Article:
In Week 19 in May we blogged about four ways of framing the difference between research and evaluation - dichotomy, mutually independent, evaluation as a subset of research and research as a subset of evaluation. We had terrific feedback on this issue from the international BetterEvaluation community which we're sharing in this update.
In response to the comments, we've updated the labels and graphics from the originals used in Week 19 to make the distinctions clearer - in particular changing "mutually independent" to "not mutually exclusive", and revising the diagrams.
Many people found it most useful to think of evaluation as a subset of research - evaluation always involves research, but there are types of research which are not evaluation. For example, basic research which seeks to understand how things are or how they work without any evaluative judgements about whether this is good or bad.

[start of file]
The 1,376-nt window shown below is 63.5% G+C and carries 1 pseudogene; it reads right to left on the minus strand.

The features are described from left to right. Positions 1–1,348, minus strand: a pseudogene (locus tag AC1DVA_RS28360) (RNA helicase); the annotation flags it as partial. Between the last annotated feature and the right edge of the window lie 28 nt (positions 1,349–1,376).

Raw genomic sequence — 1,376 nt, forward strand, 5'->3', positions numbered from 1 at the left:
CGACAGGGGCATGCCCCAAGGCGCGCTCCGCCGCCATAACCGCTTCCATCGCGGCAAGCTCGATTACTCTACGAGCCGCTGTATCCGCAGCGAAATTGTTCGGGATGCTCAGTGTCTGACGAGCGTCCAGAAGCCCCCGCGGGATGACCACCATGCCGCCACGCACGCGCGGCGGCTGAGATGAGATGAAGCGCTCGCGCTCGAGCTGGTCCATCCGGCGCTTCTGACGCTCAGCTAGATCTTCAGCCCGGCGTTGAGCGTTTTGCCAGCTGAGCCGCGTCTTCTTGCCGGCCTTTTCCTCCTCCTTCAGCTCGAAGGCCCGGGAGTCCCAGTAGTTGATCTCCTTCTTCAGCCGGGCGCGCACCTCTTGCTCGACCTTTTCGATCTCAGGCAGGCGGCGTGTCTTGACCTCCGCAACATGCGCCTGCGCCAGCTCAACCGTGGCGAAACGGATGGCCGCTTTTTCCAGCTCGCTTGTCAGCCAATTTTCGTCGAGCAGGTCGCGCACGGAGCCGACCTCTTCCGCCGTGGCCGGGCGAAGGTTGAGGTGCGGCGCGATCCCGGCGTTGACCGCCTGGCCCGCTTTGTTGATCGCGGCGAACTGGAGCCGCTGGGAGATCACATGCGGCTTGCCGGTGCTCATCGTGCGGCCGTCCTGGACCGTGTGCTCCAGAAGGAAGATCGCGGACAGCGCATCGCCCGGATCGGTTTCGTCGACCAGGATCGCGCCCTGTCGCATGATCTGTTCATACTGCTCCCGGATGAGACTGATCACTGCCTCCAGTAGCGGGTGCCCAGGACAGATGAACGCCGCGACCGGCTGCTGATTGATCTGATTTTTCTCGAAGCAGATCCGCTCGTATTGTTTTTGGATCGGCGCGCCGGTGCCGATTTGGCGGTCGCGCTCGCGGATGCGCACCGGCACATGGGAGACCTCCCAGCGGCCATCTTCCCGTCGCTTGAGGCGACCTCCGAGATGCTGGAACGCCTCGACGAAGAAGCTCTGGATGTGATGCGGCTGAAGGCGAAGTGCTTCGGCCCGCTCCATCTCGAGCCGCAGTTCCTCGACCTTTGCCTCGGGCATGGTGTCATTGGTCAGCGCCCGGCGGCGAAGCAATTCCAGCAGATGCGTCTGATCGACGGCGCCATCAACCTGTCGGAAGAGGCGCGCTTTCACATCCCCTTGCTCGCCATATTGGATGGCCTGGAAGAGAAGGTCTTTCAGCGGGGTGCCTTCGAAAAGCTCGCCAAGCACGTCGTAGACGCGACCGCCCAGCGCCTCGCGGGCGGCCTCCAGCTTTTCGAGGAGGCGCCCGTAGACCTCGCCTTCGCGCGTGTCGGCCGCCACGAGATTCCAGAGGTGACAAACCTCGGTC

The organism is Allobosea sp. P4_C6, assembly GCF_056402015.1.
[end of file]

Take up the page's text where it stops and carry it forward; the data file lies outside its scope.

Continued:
Many people preferred to think about research and evaluation as not mutually exclusive - something could be evaluation, or research, or both.
And many people said they used different framings for different purposes.
You can read all the comments about each way of framing the difference and add further comments or examples below. We'll be revisiting this question in 2015 - and also exploring another common question "What is the difference between monitoring and evaluation?".
Thank you to everyone for their contributions to this exploration and Nicholas Herft for the illustrations.